Posted on Apr 27, 2017, 6 a.m.
Gentle sound stimulation synchronized to the rhythm of brain waves significantly enhances deep sleep in older adults and improves their ability to recall words.
Researchers at Northwestern University have determined that soft sound stimulation synced up with the rhythm of brain waves induces an improved deep sleep in older individuals. Such stimulation even boosts those adults' ability to recall specific words. An example of such gentle audio stimulation is a rushing waterfall. The study details were recently published in the journal Frontiers in Human Neuroscience.
The Importance of Deep Sleep
Deep sleep is critical for the consolidation of memories. However, when one reaches middle age, deep sleep typically decreases. Scientists believe this is part of the reason why memory loss occurs throughout the aging process. Sound stimulation might be the solution to combat such memory loss.
When deep sleep occurs, each brain wave is reduced to one per second. This is quite the slow rate compared to the 10 oscillations that occur every second when one is awake. The study's co-author, Giovanni Santostasi, created an algorithm that transmits audio during the rising part of slow wave oscillations. Such stimulation boosts the synchronization of neuron activity.
The study involved 13 individuals age 60 or older. They were recruited from Northwestern's Cognitive Neurology and Alzheimer's Disease Center. The study keyed in on older individuals as they have plenty to gain in terms of memory recall from improved deep sleep.
The study made use of a breakthrough audio system that improved the effectiveness of stimulation in older individuals. The study's new approach reads one's brain waves as they occur. It locks in the subtle audio stimulation when a specific moment of neuron communication occurs during deep sleep.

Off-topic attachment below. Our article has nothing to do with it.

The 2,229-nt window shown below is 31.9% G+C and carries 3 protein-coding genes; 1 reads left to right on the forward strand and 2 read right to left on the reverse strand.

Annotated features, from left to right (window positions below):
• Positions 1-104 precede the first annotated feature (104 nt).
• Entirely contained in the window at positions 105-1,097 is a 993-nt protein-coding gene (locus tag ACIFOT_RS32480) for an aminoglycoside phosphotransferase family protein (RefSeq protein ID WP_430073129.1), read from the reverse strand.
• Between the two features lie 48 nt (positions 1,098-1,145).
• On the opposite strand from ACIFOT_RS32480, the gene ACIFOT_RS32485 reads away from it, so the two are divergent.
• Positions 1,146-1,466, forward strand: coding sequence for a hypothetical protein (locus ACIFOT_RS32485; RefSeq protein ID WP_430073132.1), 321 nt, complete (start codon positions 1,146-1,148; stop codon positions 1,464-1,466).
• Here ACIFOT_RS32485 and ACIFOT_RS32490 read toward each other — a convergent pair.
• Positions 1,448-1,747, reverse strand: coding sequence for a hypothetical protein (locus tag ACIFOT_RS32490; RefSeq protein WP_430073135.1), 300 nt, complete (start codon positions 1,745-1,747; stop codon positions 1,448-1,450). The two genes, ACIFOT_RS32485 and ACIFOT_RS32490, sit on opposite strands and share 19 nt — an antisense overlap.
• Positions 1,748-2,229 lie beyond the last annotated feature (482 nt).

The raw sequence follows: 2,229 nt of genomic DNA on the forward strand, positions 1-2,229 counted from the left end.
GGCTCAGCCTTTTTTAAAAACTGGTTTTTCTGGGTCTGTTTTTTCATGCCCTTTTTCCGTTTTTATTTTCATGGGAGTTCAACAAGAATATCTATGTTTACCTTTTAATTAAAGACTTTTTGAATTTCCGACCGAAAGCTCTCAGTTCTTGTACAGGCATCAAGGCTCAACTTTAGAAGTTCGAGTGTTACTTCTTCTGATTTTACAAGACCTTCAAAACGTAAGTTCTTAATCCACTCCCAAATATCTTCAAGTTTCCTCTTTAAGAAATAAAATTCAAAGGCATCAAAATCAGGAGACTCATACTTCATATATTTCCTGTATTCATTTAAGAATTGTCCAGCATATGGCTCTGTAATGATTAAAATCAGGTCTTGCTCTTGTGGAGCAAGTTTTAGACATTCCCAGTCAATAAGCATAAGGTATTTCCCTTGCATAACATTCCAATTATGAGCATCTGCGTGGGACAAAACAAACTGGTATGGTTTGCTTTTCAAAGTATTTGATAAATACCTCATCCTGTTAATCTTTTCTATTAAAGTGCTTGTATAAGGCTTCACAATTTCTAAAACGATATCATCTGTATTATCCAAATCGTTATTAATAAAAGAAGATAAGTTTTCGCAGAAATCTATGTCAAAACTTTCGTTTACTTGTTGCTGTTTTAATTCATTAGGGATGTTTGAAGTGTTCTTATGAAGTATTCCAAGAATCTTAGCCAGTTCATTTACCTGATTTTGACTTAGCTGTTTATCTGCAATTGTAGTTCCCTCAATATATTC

The participants were provided with a single night of acoustic stimulation and a night of false stimulation. The false stimulation was the same as the acoustic version yet the subjects did not hear noise while sleeping. The participants were given a memory test the night of their acoustic and sham stimulation sessions. They completed another memory test the next morning.
Memory recall ability following the false stimulation improved by a couple percentage points. Those subjected to pink noise the night before enjoyed vastly superior memory recall. The improvement was about three times that of those exposed to the sham stimulation. The magnitude of the slow wave sleep enhancement played a part in the level of memory improvement. This suggests slow wave sleep is beneficial for memory even as one reaches his golden years.
A Non-medication Approach to Improving Sleep and Memory
The beauty of audio stimulation is that it does not require expensive medication that often causes nasty side effects. This “pink noise” as it is often referred to, is a simple and completely safe means of boosting brain health.
Nelly A. Papalambros et al. Acoustic Enhancement of Sleep Slow Oscillations and Concomitant Memory Improvement in Older Adults, Frontiers in Human Neuroscience (2017). DOI: 10.3389/fnhum.2017.00109